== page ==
The sky’s the limit for Irish senior women's hammer champion Nicola Tuthill

April 5th, 2021 3:30 PM

By Kieran McCarthy

Irish women's senior hammer champion Nicola Tuthill training at home at Baurleigh on the circle and cage built by her father. (Photos: Martin Walsh)

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BEFORE Nicola Tuthill’s dad, Norman, built her a throwing cage on their family farm in Baurleigh, Kilbrittain, the talented teen would practice by throwing the hammer out over the silage pit.

She also used the front lawn as her launching pad, as well as heading down ‘the lane’ – which leads to the farm – and slinging the four-kilogramme hammer into the closest field.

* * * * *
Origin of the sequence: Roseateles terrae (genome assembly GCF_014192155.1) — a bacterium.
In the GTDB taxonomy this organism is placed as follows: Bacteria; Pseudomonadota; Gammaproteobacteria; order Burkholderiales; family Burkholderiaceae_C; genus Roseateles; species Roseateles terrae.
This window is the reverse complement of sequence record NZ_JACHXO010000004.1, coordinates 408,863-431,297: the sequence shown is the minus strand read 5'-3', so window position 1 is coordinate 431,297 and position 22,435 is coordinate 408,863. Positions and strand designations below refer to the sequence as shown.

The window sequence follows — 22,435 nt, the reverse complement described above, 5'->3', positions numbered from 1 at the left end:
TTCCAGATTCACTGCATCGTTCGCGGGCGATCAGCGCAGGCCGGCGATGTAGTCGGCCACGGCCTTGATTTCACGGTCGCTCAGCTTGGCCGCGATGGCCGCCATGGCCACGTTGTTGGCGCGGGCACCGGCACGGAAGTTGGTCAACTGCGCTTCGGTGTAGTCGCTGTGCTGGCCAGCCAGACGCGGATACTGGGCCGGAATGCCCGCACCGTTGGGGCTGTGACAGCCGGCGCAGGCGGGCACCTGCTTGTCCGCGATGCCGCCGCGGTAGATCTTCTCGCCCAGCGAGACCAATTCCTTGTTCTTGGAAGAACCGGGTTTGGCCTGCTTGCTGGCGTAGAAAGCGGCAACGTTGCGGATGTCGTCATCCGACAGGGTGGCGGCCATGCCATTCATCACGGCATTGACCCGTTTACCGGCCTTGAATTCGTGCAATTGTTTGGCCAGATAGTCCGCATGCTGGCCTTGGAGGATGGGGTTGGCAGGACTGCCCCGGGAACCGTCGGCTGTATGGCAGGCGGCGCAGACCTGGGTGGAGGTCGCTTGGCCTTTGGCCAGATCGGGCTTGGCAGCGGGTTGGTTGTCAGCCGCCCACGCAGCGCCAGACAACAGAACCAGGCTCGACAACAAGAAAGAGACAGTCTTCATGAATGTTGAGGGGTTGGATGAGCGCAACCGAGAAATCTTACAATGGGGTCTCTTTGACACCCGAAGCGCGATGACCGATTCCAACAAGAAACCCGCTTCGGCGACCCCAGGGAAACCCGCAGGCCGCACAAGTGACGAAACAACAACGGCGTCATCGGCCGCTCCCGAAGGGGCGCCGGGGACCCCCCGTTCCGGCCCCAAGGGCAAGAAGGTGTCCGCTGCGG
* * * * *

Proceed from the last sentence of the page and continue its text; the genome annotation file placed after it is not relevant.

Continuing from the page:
But building the throwing cage and circle on the farm in 2019 was a game-changer.

Now Nicola (17) has her own home-made training facility, completed with fishing netting from Schull. It’s a case of walk out the back door of her home, turn right and she’s at her very own throwing cage.

‘It was my idea and I’m lucky that my parents agreed,’ Nicola says.

It’s a smart move that has already paid off.

During the first lockdown last year, she spent countless hours practicing at home in her own throwing cage, helped remotely by her coaches (Kevin Warner, Roland Korom and Killian Barry) and her parents (Norman and Colette) – and that laid the groundwork for an incredible summer of success when sport resumed.

Nicola Tuthill is the 2020 West Cork Junior Sports Star winner and Irish national women’s hammer champion.


The Coláiste na Toirbhrite student grabbed the headlines in August 2020 when, just 16 years old, she won the senior Irish women’s hammer title with a monstrous throw of 60.04m at the national championships in Santry.